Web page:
Chinese food for thought

March 31, 2011
Chinese food for thought

Chinese food contains a hidden recipe for living, a new analysis reveals.

Writing in a book published this week, Cambridge academic Professor Roel Sterckx argues that the culinary arts supplied some of the key concepts and metaphors in Chinese philosophy and political thought over 2,000 years ago.

Much of the symbolism that pervades Chinese food culture, he suggests, not only influenced the early Chinese but also survives in Chinese society today.

Drawing on virtually the entire corpus of texts that were produced in China for 800 years after the 6th century BCE, Sterckx explores how a vibrant culinary culture was important for how the early Chinese explained the workings of the human senses.

He discovered that one of the most recurrent portrayals of ministers, advisers, and those offering counsel to rulers and emperors is that they started their careers as cooks or butchers.

"Cooking, eating, feeding, dining and banqueting were a much used craft analogy for good and moral government in traditional China," explained Sterckx, who is the Joseph Needham Professor of Chinese History, Science and Civilisation. "Cooks, butchers and stewards exemplified some of the worldly skills upon which the art of rulership was modelled."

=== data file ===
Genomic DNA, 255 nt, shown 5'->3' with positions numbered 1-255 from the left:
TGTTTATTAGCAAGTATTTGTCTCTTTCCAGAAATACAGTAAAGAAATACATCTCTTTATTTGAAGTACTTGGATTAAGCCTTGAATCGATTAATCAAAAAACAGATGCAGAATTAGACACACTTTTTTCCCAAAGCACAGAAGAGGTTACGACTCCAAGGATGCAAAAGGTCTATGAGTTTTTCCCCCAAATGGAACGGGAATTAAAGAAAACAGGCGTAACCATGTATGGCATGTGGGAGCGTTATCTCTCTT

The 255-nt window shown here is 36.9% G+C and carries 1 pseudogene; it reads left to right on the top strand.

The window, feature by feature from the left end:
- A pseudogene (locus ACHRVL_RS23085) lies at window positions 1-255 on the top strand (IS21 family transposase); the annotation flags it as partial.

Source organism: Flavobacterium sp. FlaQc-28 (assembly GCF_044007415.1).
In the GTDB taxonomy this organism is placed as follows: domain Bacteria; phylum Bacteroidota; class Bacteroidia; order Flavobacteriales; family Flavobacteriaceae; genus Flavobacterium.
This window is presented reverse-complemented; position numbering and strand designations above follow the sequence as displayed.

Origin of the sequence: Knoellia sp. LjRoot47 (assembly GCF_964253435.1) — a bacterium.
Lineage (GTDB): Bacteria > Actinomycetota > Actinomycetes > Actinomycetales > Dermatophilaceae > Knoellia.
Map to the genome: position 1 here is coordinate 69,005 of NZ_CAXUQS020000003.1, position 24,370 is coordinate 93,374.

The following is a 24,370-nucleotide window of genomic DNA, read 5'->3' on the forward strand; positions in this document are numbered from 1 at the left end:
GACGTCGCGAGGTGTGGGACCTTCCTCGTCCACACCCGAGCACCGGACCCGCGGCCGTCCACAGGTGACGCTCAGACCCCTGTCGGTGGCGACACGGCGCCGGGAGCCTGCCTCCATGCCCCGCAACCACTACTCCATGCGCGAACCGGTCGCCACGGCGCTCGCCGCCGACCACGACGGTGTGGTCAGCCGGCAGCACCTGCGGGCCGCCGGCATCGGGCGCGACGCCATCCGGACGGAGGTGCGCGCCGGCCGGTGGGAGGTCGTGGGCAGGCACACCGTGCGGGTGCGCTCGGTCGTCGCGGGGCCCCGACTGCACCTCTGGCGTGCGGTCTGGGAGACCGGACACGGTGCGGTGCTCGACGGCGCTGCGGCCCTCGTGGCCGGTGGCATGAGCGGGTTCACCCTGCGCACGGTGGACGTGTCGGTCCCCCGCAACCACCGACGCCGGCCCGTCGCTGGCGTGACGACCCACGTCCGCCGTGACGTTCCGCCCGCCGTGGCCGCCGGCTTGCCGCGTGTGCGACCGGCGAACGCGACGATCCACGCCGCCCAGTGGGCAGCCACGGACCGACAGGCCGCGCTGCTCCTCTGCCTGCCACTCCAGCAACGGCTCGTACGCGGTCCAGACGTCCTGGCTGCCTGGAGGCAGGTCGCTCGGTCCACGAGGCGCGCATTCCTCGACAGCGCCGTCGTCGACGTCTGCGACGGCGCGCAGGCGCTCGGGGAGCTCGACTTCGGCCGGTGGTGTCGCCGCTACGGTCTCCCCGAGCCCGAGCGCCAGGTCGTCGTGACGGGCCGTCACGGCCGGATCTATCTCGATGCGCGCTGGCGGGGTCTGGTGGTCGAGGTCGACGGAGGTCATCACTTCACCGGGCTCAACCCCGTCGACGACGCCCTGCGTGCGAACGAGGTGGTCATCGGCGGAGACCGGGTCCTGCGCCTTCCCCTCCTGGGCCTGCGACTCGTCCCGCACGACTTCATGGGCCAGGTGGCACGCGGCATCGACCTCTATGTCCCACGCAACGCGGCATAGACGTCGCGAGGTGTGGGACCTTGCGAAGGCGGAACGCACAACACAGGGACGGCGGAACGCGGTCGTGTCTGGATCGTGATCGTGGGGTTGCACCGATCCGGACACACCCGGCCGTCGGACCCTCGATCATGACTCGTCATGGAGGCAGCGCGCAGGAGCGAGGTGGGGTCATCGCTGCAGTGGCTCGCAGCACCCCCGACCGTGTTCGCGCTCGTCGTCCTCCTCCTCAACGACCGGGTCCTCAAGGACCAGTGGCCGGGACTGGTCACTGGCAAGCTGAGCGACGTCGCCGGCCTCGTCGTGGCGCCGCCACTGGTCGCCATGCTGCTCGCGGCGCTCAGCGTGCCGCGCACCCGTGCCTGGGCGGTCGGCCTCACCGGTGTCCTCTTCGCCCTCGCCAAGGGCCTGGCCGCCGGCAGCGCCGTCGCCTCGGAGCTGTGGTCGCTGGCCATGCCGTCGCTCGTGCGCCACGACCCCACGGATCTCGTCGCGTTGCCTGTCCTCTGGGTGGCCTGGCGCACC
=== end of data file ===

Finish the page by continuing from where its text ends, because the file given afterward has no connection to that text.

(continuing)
For instance, the ability to combine ingredients in equal proportion to ensure that no individual flavour overpowers the other symbolised the idea of harmony. Likewise, chopping up meat in equal portions, or controlling one's intake of alcohol during banquets and rituals, exemplified a sense for propriety and order.

China's most famous thinker Confucius (551-479 BCE) claimed that a person of good morals should not crave a full stomach. He allegedly found pleasure in coarse food and plain water, did not speak during his meal, and would not eat to the full in the presence of someone in mourning. The Chinese sage was also said to be able to go through an entire day of ritual drinking without getting inebriated.

The ancient Chinese also believed that nutrition influenced the moral character of human beings, including an unborn person's moral development. A mother could 'instruct' the fetus by eating only food that was cut properly and from well-balanced dishes.